Four molecules are observed in the crystallographic asymmetric unit. The root mean square (RMS) deviation in the Cα positions among the various dimers is calculated to be in the range from 0.274 to 0.456 Å. According to the calculation done with CNS, monomer A's solvent-accessible surface area buried at the dimer interface is 2,341 Å2 (Fig. (Fig.3B).3B). The dimer formation corresponds with the molecular weight by DLS measurements. The UROD dimer is essential for catalysis, since the Y311C mutant of hUROD retains 60% of the enzyme activity of the wild type, due to some disruption of the dimer interface (24). The crystal structures of hUROD and tUROD reveal one molecule in the asymmetric unit. The dimer in the URODBs lattice is analogous to the interasymmetric-unit homodimers of the eukaryotic structures (21, 35). The area buried at the dimer interface of URODBs is similar to that of hUROD and tUROD. The dimer interface is remarkably flat and extensive, consisting of a small loop between αF and αG and the five loops L4, L5, L6, L7, and L8.
The amino acid sequence of URODBs shows about 36% and 38% identity with tUROD and hUROD, respectively (Fig. (Fig.4A).4A). Despite low sequence identity among URODBs and two eukaryotic URODs, the overall folding of URODBs is similar to that of eukaryotic homologous enzymes (Fig. (Fig.3C).3C). The RMS deviation of the Cα positions of 322 structurally equivalent residues of URODBs is 1,457 Å for hUROD and 1,500 Å for tUROD. The structural similarity between URODBs and hUROD is higher, corresponding to identity of the two enzymes. The main differences in the URODs from the three organisms are in the L1 and L2 loops (Fig. (Fig.3C).3C). The presence of several positively charged residues, including the L1 loop, effect an obvious charge polarity on the electrostatic surface of the URODBs monomer (Fig. (Fig.3D3D).
There are a large number of proteins containing (β/α)8 barrel folds with different functions. For bacterial enzymes catalyzing nonoxidative decarboxylation, the (β/α)8 fold in a cofactor-free orotidine 5′-monophosphate decarboxylase was determined (1). However, this enzyme shows little structural similarity to URODBs. Recently, a metal-dependent α-amino-β-carboxymuconic--semialdehyde decarboxylase has also been identified as possessing the (β/α)8 fold (19, 23).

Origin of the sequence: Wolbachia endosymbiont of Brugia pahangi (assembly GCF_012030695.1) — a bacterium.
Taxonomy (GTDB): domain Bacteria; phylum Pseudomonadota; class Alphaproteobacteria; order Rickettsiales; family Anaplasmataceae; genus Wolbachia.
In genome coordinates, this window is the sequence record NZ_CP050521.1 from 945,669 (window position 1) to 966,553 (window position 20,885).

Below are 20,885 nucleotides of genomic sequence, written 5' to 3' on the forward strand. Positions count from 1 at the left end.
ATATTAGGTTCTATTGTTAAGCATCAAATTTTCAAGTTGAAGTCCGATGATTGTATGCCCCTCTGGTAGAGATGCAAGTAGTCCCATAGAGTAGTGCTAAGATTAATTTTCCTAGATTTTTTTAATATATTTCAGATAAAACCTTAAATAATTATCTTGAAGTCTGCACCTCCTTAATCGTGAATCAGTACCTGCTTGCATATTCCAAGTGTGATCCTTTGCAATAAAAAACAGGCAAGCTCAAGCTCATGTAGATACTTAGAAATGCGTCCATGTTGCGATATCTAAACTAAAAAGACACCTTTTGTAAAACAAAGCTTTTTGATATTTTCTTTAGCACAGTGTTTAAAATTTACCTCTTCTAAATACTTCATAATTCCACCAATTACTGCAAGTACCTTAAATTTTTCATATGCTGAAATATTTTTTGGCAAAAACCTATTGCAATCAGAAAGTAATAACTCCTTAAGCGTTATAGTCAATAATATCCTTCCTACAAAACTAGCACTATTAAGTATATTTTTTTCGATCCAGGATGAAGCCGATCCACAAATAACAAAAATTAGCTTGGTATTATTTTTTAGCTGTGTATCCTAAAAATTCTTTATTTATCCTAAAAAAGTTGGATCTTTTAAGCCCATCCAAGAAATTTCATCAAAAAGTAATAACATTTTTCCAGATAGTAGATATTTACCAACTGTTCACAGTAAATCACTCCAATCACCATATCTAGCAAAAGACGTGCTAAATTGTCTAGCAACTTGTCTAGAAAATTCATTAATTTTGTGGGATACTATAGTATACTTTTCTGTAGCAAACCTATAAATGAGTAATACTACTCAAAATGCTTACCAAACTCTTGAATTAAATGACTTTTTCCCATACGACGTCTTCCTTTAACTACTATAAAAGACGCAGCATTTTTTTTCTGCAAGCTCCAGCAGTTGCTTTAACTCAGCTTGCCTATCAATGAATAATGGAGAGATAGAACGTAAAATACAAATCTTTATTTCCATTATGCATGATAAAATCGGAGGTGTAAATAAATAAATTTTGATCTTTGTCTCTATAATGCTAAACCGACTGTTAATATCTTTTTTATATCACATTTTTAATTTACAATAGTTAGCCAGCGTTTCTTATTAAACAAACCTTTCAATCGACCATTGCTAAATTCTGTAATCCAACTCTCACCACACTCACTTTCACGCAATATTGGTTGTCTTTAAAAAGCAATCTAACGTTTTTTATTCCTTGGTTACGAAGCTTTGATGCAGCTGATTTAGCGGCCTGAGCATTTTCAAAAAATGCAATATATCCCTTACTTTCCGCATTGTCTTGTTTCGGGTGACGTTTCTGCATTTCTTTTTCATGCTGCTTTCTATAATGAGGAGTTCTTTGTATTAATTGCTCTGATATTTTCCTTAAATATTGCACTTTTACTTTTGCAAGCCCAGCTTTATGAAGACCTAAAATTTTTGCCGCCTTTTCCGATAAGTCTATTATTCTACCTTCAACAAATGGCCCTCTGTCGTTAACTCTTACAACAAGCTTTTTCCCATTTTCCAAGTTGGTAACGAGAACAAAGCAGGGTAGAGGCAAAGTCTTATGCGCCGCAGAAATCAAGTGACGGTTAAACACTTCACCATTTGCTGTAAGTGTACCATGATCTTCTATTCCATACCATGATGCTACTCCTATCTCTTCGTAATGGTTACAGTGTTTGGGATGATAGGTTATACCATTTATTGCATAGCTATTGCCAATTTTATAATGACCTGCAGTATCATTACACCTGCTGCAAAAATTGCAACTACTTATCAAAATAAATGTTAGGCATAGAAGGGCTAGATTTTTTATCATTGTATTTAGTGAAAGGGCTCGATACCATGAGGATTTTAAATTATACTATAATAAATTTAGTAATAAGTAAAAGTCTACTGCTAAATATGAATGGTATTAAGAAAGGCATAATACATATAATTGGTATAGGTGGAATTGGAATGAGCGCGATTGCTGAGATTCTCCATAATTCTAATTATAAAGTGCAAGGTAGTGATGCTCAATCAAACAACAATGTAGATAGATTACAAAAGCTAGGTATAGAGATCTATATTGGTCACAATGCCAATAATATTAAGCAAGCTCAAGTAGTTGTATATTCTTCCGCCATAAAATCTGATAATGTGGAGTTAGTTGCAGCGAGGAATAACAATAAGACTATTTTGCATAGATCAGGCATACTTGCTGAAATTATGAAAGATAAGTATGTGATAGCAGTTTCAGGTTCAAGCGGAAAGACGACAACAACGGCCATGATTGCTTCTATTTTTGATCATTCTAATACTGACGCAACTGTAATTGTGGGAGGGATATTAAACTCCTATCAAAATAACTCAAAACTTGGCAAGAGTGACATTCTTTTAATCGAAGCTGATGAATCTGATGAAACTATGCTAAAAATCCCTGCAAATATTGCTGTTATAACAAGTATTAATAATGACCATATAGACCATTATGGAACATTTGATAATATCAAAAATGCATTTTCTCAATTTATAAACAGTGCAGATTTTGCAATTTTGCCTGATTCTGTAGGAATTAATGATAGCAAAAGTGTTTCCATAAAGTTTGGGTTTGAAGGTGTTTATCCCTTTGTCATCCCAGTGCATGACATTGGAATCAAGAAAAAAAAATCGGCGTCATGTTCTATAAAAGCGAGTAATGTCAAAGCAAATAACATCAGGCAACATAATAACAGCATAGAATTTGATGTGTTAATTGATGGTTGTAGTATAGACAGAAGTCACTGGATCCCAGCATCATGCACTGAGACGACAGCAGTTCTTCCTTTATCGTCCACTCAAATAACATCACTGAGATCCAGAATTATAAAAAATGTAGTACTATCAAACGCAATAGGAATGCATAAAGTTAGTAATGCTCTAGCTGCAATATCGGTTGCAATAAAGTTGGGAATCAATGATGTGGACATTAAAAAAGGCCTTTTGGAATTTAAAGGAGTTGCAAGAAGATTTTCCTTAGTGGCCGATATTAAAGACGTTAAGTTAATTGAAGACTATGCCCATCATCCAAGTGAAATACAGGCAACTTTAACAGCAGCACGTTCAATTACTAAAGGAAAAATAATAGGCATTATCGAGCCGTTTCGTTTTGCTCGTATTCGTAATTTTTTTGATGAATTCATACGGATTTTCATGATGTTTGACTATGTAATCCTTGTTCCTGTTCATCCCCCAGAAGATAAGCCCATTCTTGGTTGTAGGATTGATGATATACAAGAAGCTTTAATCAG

The active-site structure in URODBs monomer A is similar to that in hUROD and tUROD. It is a deep cleft in a single domain surrounded by several flexible loops, including L1, L2, L3, L4, and L8, at the C-terminal end of the β-barrel. Aligning with the active-site structure of the hUROD-coprogen III complex, 18 amino acid residues in URODBs, contacting at least one atom of the product ligand within 4.0 Å of the product, are displayed (Fig. (Fig.5A).5A). They are Arg29 to Arg33, Ile74 to Asp78, Tyr38, Leu47, Phe144, Tyr154, Pro160, Phe207, Ser209, and H322. Among them, six residues are different from those in hUROD. The residues Tyr38, Leu47, Leu77, Tyr78, Lys79, and Pro160 in URODBs are replaced with Phe46, Phe55 Ile84, Phe85, Ser86, and Gly170, respectively, in hUROD. Ile92 and Pro98, equivalent to Met100 and Pro106 in hUROD, are not visible in the electron density map. In the active site, the residues are divided into three categories according to their function in substrate recognition and decarboxylation.
The first category contains Asp78 (Fig. 5A and B), which is involved in binding the pyrrole NH groups of the catalytic products and is precisely oriented by the formation of a hydrogen bond between its Oδ2 atom and the main-chain N atom of Met80. Two equivalent residues in hUROD are Asp86 and Leu88. The central coordination of the geometry of Asp86 allows substrates to be bound with equivalent activating interactions, which makes the partially decarboxylated intermediates bind and rebind in orientations of 90° about the contact point (28).